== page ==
The report is worth reading in full, but the key points to understanding how this is done are strikingly simple; almost unbelievably so. They also reveal much about the state of western democratic governance.

The “Big 4” major UK accountancy corporations, (PwC, Deloitte, EY and KPMG), operate as consultants, receiving tens to hundreds of millions of pounds in government contracts to give advice on, among other things, writing tax legislation. Simultaneously they also maintain an even more lucrative revenue stream generating hundreds of millions of pounds by selling tax “planning” services to other big corporations and the super-wealthy. Clearly, since they play a crucial role in writing the laws, they are thus well-placed to manufacture tax plans that minimize their clients tax expenditure and maximise profit — all perfectly within the law. As Private Eye wryly comments, “[t]his is how premier league tax avoidance now works. Designing laws and then finessing their interpretation, the upper corporate echelons and their Big 4 advisers create their own tailor-made tax system.”

David Cameron’s response to the Panama Papers revelations is without doubt a display of outrageous hypocrisy, particularly the appeals to privacy by the head of a government that has undertaken with alacrity an unprecedented assault on the privacy of its own citizenry by allowing and subsequently defending the right of GCHQ (Government Communications Headquarters) to participate in (along with the US National Security Agency) the mass surveillance of anyone who ever uses the internet. Yet Cameron’s hypocrisy and deceit over the privacy of his father’s finances are nothing compared to his government’s hypocrisy and deceit over UK tax legislation. As Private Eye put it in their report:

In January [2013] David Cameron told his Davos audience that “businesses setting up ever more complex tax arrangements abroad to squeeze their tax bills right down, well they need to wake up and smell the coffee, because the public who buy from them have had enough”. Osborne then wrote in the Guardian that multinationals “are exploiting [outdated international] rules by getting profits out of high tax countries and into tax havens, allowing them to pay as little as 5 percent in corporate taxes while smaller businesses are paying up to 30 percent. This distorts competition, giving larger companies an advantage over smaller domestic companies”. Just six weeks earlier, the new UK laws facilitating exactly this harmful tax avoidance had come into effect. Rarely can the rhetoric and reality of government policy have been so contradictory.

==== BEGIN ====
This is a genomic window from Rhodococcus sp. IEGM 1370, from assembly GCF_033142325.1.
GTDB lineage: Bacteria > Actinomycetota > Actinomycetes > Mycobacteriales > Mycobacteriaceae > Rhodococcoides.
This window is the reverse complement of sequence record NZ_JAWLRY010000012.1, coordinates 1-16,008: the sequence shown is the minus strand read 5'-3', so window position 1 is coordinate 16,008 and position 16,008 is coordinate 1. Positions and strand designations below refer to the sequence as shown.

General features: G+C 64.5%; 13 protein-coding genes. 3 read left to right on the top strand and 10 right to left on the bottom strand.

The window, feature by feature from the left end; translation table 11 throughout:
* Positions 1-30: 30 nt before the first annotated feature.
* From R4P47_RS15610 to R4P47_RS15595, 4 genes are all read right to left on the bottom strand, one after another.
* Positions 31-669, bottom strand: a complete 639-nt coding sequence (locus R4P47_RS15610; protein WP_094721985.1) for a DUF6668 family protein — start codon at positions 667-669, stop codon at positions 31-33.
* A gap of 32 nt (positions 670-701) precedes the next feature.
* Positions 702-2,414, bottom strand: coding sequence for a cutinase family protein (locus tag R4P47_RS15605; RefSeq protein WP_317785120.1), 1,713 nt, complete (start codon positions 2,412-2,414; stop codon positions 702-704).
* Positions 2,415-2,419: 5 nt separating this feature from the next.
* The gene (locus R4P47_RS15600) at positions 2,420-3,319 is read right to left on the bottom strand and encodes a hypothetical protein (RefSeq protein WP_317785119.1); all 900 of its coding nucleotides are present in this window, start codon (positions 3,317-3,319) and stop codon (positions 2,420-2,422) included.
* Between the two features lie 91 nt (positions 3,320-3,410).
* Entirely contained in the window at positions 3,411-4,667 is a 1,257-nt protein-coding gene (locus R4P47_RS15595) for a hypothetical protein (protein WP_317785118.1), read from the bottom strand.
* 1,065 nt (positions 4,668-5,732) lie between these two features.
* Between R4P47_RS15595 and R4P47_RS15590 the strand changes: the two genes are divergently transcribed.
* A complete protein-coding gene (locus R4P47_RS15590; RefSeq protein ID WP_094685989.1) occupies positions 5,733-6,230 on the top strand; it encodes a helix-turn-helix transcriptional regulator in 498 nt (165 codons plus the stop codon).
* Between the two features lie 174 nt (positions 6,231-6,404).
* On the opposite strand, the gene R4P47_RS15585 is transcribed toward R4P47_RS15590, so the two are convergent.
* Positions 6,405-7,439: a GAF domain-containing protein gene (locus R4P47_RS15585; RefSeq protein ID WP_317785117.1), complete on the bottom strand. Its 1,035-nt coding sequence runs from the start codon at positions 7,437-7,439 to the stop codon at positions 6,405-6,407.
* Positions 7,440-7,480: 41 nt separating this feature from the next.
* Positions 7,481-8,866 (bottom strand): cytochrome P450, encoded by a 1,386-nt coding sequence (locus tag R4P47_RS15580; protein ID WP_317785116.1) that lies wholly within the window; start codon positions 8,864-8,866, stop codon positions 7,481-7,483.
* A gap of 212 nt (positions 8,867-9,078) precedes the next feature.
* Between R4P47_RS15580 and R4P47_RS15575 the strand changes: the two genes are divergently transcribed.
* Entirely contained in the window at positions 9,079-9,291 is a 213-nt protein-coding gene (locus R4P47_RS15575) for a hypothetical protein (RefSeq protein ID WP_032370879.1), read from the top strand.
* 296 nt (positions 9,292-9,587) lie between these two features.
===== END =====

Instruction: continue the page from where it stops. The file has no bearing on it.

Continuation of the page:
For anyone who has been living in a cave somewhere, perhaps only seeing the goings-on of the world by the means of shadows cast on the wall by the mainstream media and journals of intellectual opinion, it might seem strange that concentrations of wealth, whether they be individuals or corporations, are able to manufacture, with considerable ease and with the complicity of governments, legal entities such as offshore companies and trusts — as well as the laws themselves and the tax “plans” to navigate them — whose primary purpose is to allow those concentrations of wealth to minimize the amount of tax they pay in the locations where their wealth is derived.

After all, if one believes what is found on the pages of the press, this has been an issue of pressing concern for years, and has been receiving the attention of the best and brightest in government for quite some time now. According to the Guardian, David Cameron and Barack Obama are “chief among” the world leaders for whom “the secrecy surrounding [offshore tax havens] has become increasingly unpalatable.”

Yet, as one can also learn from the Guardian, behind closed doors, Cameron is also chief among those who in fact lobby to block offshore transparency laws. Sadly, facts such as this do little to reduce the frequency of assertions about government commitment to “clamping down” on tax avoidance, which are obediently repeated without evidence as liberal commentators happily adopt high-sounding government rhetoric.